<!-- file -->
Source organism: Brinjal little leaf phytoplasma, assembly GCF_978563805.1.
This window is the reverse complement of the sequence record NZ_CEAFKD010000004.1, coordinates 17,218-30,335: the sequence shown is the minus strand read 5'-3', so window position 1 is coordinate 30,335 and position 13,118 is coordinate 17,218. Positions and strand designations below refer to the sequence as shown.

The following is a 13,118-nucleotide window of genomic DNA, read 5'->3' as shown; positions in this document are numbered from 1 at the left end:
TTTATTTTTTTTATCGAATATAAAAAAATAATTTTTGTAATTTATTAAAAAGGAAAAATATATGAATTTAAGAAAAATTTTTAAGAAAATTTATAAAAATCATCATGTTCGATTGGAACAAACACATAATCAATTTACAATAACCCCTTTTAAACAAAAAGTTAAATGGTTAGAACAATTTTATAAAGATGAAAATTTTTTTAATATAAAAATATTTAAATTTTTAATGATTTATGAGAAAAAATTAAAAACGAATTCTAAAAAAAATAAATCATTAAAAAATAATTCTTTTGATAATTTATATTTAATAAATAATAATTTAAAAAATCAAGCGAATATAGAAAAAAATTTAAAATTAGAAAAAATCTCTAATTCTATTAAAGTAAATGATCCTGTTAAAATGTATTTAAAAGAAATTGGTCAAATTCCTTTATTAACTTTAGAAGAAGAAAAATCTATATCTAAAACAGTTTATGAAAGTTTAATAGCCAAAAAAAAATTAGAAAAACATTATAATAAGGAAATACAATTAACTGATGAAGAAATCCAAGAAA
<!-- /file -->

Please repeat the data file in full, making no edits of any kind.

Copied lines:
Source organism: Brinjal little leaf phytoplasma, assembly GCF_978563805.1.
This window is the reverse complement of the sequence record NZ_CEAFKD010000004.1, coordinates 17,218-30,335: the sequence shown is the minus strand read 5'-3', so window position 1 is coordinate 30,335 and position 13,118 is coordinate 17,218. Positions and strand designations below refer to the sequence as shown.

The following is a 13,118-nucleotide window of genomic DNA, read 5'->3' as shown; positions in this document are numbered from 1 at the left end:
TTTATTTTTTTTATCGAATATAAAAAAATAATTTTTGTAATTTATTAAAAAGGAAAAATATATGAATTTAAGAAAAATTTTTAAGAAAATTTATAAAAATCATCATGTTCGATTGGAACAAACACATAATCAATTTACAATAACCCCTTTTAAACAAAAAGTTAAATGGTTAGAACAATTTTATAAAGATGAAAATTTTTTTAATATAAAAATATTTAAATTTTTAATGATTTATGAGAAAAAATTAAAAACGAATTCTAAAAAAAATAAATCATTAAAAAATAATTCTTTTGATAATTTATATTTAATAAATAATAATTTAAAAAATCAAGCGAATATAGAAAAAAATTTAAAATTAGAAAAAATCTCTAATTCTATTAAAGTAAATGATCCTGTTAAAATGTATTTAAAAGAAATTGGTCAAATTCCTTTATTAACTTTAGAAGAAGAAAAATCTATATCTAAAACAGTTTATGAAAGTTTAATAGCCAAAAAAAAATTAGAAAAACATTATAATAAGGAAATACAATTAACTGATGAAGAAATCCAAGAAA